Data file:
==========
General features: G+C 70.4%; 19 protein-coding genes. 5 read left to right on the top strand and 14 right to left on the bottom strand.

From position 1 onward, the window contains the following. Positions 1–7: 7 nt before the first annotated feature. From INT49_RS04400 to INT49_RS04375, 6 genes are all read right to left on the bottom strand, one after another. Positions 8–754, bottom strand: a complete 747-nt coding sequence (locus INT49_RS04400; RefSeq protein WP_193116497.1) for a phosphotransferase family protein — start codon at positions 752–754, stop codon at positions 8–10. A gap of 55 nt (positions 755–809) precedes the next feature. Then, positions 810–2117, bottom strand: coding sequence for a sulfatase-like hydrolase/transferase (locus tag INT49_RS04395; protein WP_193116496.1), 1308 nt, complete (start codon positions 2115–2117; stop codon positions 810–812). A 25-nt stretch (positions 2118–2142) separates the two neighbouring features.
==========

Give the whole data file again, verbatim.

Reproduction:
General features: G+C 70.4%; 19 protein-coding genes. 5 read left to right on the top strand and 14 right to left on the bottom strand.

From position 1 onward, the window contains the following. Positions 1–7: 7 nt before the first annotated feature. From INT49_RS04400 to INT49_RS04375, 6 genes are all read right to left on the bottom strand, one after another. Positions 8–754, bottom strand: a complete 747-nt coding sequence (locus INT49_RS04400; RefSeq protein WP_193116497.1) for a phosphotransferase family protein — start codon at positions 752–754, stop codon at positions 8–10. A gap of 55 nt (positions 755–809) precedes the next feature. Then, positions 810–2117, bottom strand: coding sequence for a sulfatase-like hydrolase/transferase (locus tag INT49_RS04395; protein WP_193116496.1), 1308 nt, complete (start codon positions 2115–2117; stop codon positions 810–812). A 25-nt stretch (positions 2118–2142) separates the two neighbouring features.